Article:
Our Watch Urbane LTE came from Verizon. I had to go through a complicated 5- to 10-minute setup process to get the watch to mirror my phone's number when sending messages or making calls. AT&T’s version of the watch has a similar feature called NumberSync, but we were unable to test whether its setup is similarly complex.
The Watch Urbane LTE's speakers were loud enough for me to hear a colleague when I called him from inside a quiet meeting room, but became nearly inaudible when I was out on the streets. On the noisy sidewalks of Manhattan’s Union Square, I had to hold the watch up to my ear (and avoid curious stares) to hear my co-worker.
My contacts could easily hear me when I had the watch right next to my face, regardless of the environment I was in, but they had trouble hearing me when I let my wrist drop to my side. This means you'll have to hold your wrist up when making calls via your smartwatch, as if you were a Power Ranger talking to Alpha 5. Fortunately, you can also pair a Bluetooth headset to the watch.
LTE Connectivity: Limited Freedom
I really liked being able to leave my phone behind on a quick lunch run. Because it was connected to Verizon's LTE network, the Watch Urbane was able to send me my phone's incoming alerts without me having to be within Bluetooth distance of the device. I could also send messages, chats or emails while I was away from my phone.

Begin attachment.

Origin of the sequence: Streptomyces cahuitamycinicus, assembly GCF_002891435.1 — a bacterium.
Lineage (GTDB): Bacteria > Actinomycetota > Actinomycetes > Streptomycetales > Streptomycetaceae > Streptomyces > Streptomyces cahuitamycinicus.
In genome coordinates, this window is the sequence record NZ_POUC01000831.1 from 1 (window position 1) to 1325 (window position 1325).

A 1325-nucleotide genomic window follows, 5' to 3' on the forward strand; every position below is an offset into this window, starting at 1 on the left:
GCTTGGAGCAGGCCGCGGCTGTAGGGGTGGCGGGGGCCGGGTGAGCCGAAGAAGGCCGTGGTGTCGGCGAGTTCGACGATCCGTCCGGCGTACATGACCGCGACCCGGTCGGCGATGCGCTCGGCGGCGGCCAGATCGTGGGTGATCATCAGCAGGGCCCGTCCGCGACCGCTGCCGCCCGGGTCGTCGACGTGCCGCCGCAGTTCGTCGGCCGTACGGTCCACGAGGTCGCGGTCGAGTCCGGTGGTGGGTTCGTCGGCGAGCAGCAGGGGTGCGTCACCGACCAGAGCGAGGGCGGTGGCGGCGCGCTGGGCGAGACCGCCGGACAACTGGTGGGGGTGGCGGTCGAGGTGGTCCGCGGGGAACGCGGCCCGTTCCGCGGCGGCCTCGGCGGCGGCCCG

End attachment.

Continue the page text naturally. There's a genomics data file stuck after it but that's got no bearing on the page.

As long as both your phone and watch are online (connected to LTE or Wi-Fi), your wearable will receive your notifications. However, you can only reply to messages if the watch is paired with an Android phone.
I liked that I could leave my phone tethered to the wall to recharge while I continued about my chores, without having to worry about not getting messages. If your handset is dead or turned off, though, then your watch will not get alerts.
When I was outside without my phone, Ok Google was rather slow in processing my requests. My repeated demands to call a colleague took almost a full minute to process, as if Google had trouble reaching a server for the answer. Many times, the system timed out, not calling my colleague at all.
Thankfully, when Ok Google fails you, you can turn to the Phone app to make calls. To make it easy to call someone, the software takes voice dictation and displays your recent contacts.
Fitness Tracking: Basic, But Good Enough
With an onboard heart rate sensor and preinstalled Google Fit and LG Health apps, the Watch Urbane is capable of tracking your workouts. You can use Google Fit to measure your pulse, while LG Health has a tool that analyzes how stressed out you are.